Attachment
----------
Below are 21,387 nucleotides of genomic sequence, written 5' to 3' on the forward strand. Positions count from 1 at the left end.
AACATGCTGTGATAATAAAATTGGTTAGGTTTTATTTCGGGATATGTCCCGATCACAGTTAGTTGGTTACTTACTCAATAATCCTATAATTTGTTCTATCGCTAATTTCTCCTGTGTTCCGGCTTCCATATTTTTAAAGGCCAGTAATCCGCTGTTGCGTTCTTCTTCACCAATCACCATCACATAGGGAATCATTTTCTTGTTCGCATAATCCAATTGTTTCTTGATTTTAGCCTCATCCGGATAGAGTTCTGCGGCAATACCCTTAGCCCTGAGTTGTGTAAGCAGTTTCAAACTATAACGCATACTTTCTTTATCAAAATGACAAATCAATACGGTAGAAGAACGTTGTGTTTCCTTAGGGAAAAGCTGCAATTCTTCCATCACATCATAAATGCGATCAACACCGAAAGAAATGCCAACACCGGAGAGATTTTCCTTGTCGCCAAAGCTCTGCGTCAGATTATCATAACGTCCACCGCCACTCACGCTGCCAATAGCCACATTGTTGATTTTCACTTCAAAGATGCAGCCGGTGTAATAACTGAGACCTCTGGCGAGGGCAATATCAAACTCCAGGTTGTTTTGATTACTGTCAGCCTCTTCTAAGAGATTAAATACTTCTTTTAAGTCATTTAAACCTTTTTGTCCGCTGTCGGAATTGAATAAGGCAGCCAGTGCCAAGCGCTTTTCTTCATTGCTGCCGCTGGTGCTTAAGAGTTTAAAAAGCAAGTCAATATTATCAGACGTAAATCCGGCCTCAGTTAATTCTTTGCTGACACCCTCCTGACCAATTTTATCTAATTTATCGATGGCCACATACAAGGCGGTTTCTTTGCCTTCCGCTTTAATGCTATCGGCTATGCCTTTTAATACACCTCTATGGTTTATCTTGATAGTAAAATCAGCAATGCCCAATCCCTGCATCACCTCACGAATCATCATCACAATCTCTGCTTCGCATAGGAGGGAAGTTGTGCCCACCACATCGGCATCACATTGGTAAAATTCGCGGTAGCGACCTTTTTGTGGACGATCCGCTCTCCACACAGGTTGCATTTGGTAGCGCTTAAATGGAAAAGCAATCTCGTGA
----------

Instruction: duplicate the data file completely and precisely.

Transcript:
Below are 21,387 nucleotides of genomic sequence, written 5' to 3' on the forward strand. Positions count from 1 at the left end.
AACATGCTGTGATAATAAAATTGGTTAGGTTTTATTTCGGGATATGTCCCGATCACAGTTAGTTGGTTACTTACTCAATAATCCTATAATTTGTTCTATCGCTAATTTCTCCTGTGTTCCGGCTTCCATATTTTTAAAGGCCAGTAATCCGCTGTTGCGTTCTTCTTCACCAATCACCATCACATAGGGAATCATTTTCTTGTTCGCATAATCCAATTGTTTCTTGATTTTAGCCTCATCCGGATAGAGTTCTGCGGCAATACCCTTAGCCCTGAGTTGTGTAAGCAGTTTCAAACTATAACGCATACTTTCTTTATCAAAATGACAAATCAATACGGTAGAAGAACGTTGTGTTTCCTTAGGGAAAAGCTGCAATTCTTCCATCACATCATAAATGCGATCAACACCGAAAGAAATGCCAACACCGGAGAGATTTTCCTTGTCGCCAAAGCTCTGCGTCAGATTATCATAACGTCCACCGCCACTCACGCTGCCAATAGCCACATTGTTGATTTTCACTTCAAAGATGCAGCCGGTGTAATAACTGAGACCTCTGGCGAGGGCAATATCAAACTCCAGGTTGTTTTGATTACTGTCAGCCTCTTCTAAGAGATTAAATACTTCTTTTAAGTCATTTAAACCTTTTTGTCCGCTGTCGGAATTGAATAAGGCAGCCAGTGCCAAGCGCTTTTCTTCATTGCTGCCGCTGGTGCTTAAGAGTTTAAAAAGCAAGTCAATATTATCAGACGTAAATCCGGCCTCAGTTAATTCTTTGCTGACACCCTCCTGACCAATTTTATCTAATTTATCGATGGCCACATACAAGGCGGTTTCTTTGCCTTCCGCTTTAATGCTATCGGCTATGCCTTTTAATACACCTCTATGGTTTATCTTGATAGTAAAATCAGCAATGCCCAATCCCTGCATCACCTCACGAATCATCATCACAATCTCTGCTTCGCATAGGAGGGAAGTTGTGCCCACCACATCGGCATCACATTGGTAAAATTCGCGGTAGCGACCTTTTTGTGGACGATCCGCTCTCCACACAGGTTGCATTTGGTAGCGCTTAAATGGAAAAGCAATCTCGTGA